Sometime in the early to mid-2020s, the capsule of the Japanese Martian Moons eXploration (MMX) mission is scheduled to arrive at the moons of Mars – Phobos and Deimos.
These are small and desolate places, but one goal of the mission is large: to collect samples from the moons and bring them back to Earth.
If it succeeds, the return would likely be the first ever from Mars or its moons — since planned sample return efforts from the planet itself will be considerably more challenging and so will take longer to plan and carry out.
The Mars moon mission has the potential to bring back significant information about their host planet, the early days of our solar system, and the origins and make-up of the moons themselves.
It also has the potential, theoretically at least, to bring back Martian life, or signatures of past Martian microbial life. And similarly, it has the potential to bring Earth life to one of the moons.
Under the general protocols of what is called “planetary protection,” this is a paramount issue and is why the Japan Aerospace Exploration Agency (JAXA) was obliged to assess the likelihood of any such biological transfers with MMX.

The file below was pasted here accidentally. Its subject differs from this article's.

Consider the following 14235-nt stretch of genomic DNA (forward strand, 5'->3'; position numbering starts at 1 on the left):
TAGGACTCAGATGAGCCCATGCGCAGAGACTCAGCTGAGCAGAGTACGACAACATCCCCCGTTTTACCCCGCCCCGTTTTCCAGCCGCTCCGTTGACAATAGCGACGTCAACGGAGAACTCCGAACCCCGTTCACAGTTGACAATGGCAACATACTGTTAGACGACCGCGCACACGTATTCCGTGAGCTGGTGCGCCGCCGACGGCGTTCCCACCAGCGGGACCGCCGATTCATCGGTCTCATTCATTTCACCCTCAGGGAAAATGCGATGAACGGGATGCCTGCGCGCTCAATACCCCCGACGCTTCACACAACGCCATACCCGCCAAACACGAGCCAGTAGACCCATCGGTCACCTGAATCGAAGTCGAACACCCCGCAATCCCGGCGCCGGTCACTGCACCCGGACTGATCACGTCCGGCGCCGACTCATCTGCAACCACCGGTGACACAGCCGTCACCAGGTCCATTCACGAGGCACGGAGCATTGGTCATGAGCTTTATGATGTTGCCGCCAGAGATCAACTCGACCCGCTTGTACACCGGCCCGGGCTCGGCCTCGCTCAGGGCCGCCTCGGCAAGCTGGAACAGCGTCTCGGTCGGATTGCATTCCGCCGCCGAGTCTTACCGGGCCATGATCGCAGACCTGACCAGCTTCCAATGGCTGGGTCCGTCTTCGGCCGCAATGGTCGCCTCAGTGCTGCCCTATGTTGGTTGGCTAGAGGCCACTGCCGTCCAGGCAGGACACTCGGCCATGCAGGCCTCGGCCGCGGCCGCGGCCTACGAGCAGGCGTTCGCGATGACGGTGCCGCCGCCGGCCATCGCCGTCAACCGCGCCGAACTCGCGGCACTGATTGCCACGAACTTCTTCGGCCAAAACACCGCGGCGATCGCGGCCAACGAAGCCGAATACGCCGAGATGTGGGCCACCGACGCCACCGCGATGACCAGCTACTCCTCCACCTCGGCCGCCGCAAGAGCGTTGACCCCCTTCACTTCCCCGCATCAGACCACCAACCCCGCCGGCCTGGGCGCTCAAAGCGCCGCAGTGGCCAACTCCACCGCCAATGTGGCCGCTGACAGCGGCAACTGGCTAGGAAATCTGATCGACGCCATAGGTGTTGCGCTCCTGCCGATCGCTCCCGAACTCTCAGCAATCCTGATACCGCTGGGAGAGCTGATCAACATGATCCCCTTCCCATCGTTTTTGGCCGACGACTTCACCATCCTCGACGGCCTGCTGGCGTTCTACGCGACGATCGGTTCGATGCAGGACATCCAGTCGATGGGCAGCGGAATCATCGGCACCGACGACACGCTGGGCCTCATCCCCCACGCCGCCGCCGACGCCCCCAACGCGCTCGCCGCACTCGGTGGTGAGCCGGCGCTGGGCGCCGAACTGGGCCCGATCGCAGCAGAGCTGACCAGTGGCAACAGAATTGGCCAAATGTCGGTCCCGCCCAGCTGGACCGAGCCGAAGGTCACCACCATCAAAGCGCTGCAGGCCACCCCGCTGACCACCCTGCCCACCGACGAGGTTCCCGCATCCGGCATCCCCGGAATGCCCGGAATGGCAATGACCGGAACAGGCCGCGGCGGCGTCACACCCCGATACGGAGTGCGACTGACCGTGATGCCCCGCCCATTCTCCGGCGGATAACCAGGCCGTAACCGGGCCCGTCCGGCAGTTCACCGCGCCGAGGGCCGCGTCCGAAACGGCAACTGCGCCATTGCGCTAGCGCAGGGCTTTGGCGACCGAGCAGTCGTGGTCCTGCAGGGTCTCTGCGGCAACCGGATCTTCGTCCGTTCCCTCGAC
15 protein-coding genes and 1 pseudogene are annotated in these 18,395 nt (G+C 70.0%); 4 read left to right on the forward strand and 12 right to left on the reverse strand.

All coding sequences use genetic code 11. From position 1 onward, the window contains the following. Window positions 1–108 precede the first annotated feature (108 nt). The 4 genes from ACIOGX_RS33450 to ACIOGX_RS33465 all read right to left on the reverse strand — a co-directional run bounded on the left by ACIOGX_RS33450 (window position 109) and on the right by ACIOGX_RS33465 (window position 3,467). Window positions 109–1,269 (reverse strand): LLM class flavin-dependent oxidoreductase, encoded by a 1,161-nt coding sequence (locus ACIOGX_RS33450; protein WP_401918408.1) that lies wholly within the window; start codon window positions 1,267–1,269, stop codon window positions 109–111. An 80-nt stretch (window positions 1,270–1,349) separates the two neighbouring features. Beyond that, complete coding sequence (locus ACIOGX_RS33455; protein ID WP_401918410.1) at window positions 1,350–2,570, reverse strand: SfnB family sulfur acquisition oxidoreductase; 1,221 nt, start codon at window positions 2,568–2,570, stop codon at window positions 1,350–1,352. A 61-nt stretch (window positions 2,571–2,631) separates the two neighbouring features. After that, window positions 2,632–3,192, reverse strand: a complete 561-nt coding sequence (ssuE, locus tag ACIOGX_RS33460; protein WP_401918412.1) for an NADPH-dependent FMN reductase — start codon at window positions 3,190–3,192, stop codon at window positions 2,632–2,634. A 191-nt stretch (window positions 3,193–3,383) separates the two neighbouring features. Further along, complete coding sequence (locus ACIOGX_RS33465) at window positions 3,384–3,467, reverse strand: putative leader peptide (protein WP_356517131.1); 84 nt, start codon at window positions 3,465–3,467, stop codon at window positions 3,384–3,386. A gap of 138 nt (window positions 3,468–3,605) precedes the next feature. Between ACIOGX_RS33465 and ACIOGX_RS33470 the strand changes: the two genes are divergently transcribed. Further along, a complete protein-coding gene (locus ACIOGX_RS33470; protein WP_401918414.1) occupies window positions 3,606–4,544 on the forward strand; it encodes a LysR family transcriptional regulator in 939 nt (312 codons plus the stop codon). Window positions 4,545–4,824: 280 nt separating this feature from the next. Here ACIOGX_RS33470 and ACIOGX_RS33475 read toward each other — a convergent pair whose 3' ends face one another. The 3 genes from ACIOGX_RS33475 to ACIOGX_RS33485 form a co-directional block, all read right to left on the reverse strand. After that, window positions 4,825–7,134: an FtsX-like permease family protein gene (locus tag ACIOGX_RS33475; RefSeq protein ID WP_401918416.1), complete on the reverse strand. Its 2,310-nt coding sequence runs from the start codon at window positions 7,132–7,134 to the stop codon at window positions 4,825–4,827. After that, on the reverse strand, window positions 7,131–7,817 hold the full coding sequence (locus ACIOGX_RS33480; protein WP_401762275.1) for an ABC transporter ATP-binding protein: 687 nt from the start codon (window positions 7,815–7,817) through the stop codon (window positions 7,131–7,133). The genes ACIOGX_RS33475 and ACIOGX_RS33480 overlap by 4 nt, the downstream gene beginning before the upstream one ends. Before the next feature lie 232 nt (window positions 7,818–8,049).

To make that assessment, the agency turned to a panel of experts that included planetary scientist, principal investigator, and associate professor Hidenori Genda of Tokyo’s Earth-Life Science Institute.
The panel’s report to JAXA and the journal Life Sciences in Space Research concluded that microbial biology (if it ever existed) on early Mars could have been kicked up by incoming meteorites, and subsequently traveled the relatively short distance through space to land on Phobos and Deimos.
However, the panel’s conclusions were unambiguous: the severe radiation these microbes would encounter on the way would make sure anything once living was now dead.… Read more